Use the Google Keyword tool to spot what areas people are actually searching for, make sure you use the ‘exact’ search function and not ‘broad match’. Use global or local property rental websites to see where others have already purchased property in the Caribbean. Note that HomeAway.com shows 255 properties in these St Lucia locations.
|Cap Estate rentals||93|
|Marigot Bay rentals||36|
|Rodney Bay rentals||28|
|Gros Islet rentals||9|
|Cas en Bas rentals||8|
|Anse La Raye rentals||2|
|Vieux Fort rentals||2|
|Cuti Cove rentals||1|
|Labrolette Bay rentals||1|
|Mon Repos rentals||1|
Caribbean photo research
Use photo uploading websites to see real people photos of the area, like this search at flickr.com of the 3rd most favourite rental location, Marigot Bay, according to the list above. Looks nice doesn’t it!
Caribbean purchase charges
Make sure you are aware of all costs involved with buying property. The Caribbean is no different from the rest of the world when it comes to those hidden extras. There are likely to be charges such as transfer taxes, stamp taxes, insurance, service charges and residency fees. Some islands, such as Anguilla and the British Virgin Islands require that non-residents apply for a “Non-Belongers” licence before they can own property. Seek expert legal advice on the island and its property regulations to avoid any nasty surprises, and of course don’t forget the price of decorating and furnishing the property; this might not be what you expect so price it up first as part of your calculations.
Despite having a terrible reputation for scams, timeshares in the Caribbean can actually work out quite well. It’s a question of finding the right one. The Caribbean has thousands of timeshare opportunities available. For many people this is the only way that they can afford their slice of the sun. If timeshare is something you are interested in you should avoid any companies that employ pressure sales tactics. In fact, ignore any organisation or person who approaches you about timeshare. You should be the one to approach them, having done your research beforehand. The best method of choosing timeshares is based on personal recommendations from people that you know and trust. If this is not possible then your first port of call should be to take a look at the TATOC website. TATOC is The Association for Timeshare Owners Committees and is the biggest timeshare owners’ association in Europe. TATOC is an organisation that is run by timeshare owners for timeshare owners and amongst their many services they run an accreditation scheme and publish a monthly list of companies who use cold calling techniques and who you should avoid.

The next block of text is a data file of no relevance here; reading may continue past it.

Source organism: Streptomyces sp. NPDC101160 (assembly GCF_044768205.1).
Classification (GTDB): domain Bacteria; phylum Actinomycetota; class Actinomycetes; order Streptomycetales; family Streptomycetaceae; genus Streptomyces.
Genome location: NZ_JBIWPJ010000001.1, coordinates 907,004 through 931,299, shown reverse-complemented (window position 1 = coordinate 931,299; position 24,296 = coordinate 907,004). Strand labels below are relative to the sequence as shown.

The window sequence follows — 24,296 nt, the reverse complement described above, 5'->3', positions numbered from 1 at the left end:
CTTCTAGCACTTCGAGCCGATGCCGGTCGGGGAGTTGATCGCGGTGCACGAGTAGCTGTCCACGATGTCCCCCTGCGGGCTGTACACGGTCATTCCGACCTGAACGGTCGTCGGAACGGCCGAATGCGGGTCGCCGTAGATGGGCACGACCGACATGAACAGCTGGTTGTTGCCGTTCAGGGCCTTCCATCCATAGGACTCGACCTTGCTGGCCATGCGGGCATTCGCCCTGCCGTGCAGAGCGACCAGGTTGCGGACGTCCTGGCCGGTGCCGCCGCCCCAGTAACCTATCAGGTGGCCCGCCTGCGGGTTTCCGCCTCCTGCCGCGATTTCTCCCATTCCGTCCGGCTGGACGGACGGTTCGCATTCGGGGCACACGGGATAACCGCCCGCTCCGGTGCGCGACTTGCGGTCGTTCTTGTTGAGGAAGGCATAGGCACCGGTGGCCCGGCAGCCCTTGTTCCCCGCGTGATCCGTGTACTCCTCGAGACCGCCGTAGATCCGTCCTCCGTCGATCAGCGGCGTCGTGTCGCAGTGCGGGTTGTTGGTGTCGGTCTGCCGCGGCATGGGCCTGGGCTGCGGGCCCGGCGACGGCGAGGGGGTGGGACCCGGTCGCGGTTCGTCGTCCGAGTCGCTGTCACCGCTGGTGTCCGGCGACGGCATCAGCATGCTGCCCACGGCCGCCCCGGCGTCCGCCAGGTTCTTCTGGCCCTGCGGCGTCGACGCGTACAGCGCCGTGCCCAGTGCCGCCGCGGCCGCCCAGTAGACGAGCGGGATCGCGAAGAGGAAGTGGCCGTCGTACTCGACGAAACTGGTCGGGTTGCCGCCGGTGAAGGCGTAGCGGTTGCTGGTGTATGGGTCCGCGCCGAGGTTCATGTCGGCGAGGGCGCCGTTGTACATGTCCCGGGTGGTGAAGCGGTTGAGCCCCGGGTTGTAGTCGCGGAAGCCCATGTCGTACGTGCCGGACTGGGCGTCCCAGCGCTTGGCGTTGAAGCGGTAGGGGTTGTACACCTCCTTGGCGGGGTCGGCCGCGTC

Whatever way you decide to go about it, with careful planning and diligent research your Caribbean dream can become a reality. Not only could you enjoy regular Caribbean holidays for the rest of your life, you could turn your investment into a profit that could help finance your retirement relaxing under a golden sun.